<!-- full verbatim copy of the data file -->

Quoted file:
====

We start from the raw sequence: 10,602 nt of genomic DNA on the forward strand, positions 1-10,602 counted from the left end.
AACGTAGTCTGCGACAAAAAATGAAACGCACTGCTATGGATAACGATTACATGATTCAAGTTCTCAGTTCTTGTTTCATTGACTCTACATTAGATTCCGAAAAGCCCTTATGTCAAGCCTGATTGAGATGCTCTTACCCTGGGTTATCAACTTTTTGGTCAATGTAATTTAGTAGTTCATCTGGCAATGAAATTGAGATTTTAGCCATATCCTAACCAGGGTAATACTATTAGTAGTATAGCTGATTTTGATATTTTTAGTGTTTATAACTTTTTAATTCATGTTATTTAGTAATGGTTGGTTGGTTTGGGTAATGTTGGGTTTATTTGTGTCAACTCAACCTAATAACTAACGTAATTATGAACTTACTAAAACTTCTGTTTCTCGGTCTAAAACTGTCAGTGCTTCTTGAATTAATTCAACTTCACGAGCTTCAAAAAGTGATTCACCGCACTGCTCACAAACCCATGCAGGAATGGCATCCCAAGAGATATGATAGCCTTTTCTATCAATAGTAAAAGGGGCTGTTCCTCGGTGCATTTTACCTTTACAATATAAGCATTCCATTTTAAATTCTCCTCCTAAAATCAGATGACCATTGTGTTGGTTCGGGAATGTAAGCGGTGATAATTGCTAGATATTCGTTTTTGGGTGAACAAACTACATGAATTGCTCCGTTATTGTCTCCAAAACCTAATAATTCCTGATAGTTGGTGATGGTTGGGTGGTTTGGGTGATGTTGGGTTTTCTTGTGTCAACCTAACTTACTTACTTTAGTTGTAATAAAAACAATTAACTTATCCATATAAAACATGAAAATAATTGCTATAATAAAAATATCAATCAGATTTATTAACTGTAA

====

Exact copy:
We start from the raw sequence: 10,602 nt of genomic DNA on the forward strand, positions 1-10,602 counted from the left end.
AACGTAGTCTGCGACAAAAAATGAAACGCACTGCTATGGATAACGATTACATGATTCAAGTTCTCAGTTCTTGTTTCATTGACTCTACATTAGATTCCGAAAAGCCCTTATGTCAAGCCTGATTGAGATGCTCTTACCCTGGGTTATCAACTTTTTGGTCAATGTAATTTAGTAGTTCATCTGGCAATGAAATTGAGATTTTAGCCATATCCTAACCAGGGTAATACTATTAGTAGTATAGCTGATTTTGATATTTTTAGTGTTTATAACTTTTTAATTCATGTTATTTAGTAATGGTTGGTTGGTTTGGGTAATGTTGGGTTTATTTGTGTCAACTCAACCTAATAACTAACGTAATTATGAACTTACTAAAACTTCTGTTTCTCGGTCTAAAACTGTCAGTGCTTCTTGAATTAATTCAACTTCACGAGCTTCAAAAAGTGATTCACCGCACTGCTCACAAACCCATGCAGGAATGGCATCCCAAGAGATATGATAGCCTTTTCTATCAATAGTAAAAGGGGCTGTTCCTCGGTGCATTTTACCTTTACAATATAAGCATTCCATTTTAAATTCTCCTCCTAAAATCAGATGACCATTGTGTTGGTTCGGGAATGTAAGCGGTGATAATTGCTAGATATTCGTTTTTGGGTGAACAAACTACATGAATTGCTCCGTTATTGTCTCCAAAACCTAATAATTCCTGATAGTTGGTGATGGTTGGGTGGTTTGGGTGATGTTGGGTTTTCTTGTGTCAACCTAACTTACTTACTTTAGTTGTAATAAAAACAATTAACTTATCCATATAAAACATGAAAATAATTGCTATAATAAAAATATCAATCAGATTTATTAACTGTAA